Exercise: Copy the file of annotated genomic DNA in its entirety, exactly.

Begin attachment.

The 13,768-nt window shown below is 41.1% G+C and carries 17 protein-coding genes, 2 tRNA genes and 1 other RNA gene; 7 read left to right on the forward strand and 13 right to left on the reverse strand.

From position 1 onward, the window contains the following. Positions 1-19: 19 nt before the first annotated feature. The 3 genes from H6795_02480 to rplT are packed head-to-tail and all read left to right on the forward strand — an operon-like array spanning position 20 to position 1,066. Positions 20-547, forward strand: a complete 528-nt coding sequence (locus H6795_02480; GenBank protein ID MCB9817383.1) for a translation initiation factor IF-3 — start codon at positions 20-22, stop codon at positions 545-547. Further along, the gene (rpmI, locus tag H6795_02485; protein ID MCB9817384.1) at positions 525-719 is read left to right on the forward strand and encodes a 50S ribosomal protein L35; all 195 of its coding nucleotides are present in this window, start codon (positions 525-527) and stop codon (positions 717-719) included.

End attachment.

The 13,768-nt window shown below is 41.1% G+C and carries 17 protein-coding genes, 2 tRNA genes and 1 other RNA gene; 7 read left to right on the forward strand and 13 right to left on the reverse strand.

From position 1 onward, the window contains the following. Positions 1-19: 19 nt before the first annotated feature. The 3 genes from H6795_02480 to rplT are packed head-to-tail and all read left to right on the forward strand — an operon-like array spanning position 20 to position 1,066. Positions 20-547, forward strand: a complete 528-nt coding sequence (locus H6795_02480; GenBank protein ID MCB9817383.1) for a translation initiation factor IF-3 — start codon at positions 20-22, stop codon at positions 545-547. Further along, the gene (rpmI, locus tag H6795_02485; protein ID MCB9817384.1) at positions 525-719 is read left to right on the forward strand and encodes a 50S ribosomal protein L35; all 195 of its coding nucleotides are present in this window, start codon (positions 525-527) and stop codon (positions 717-719) included.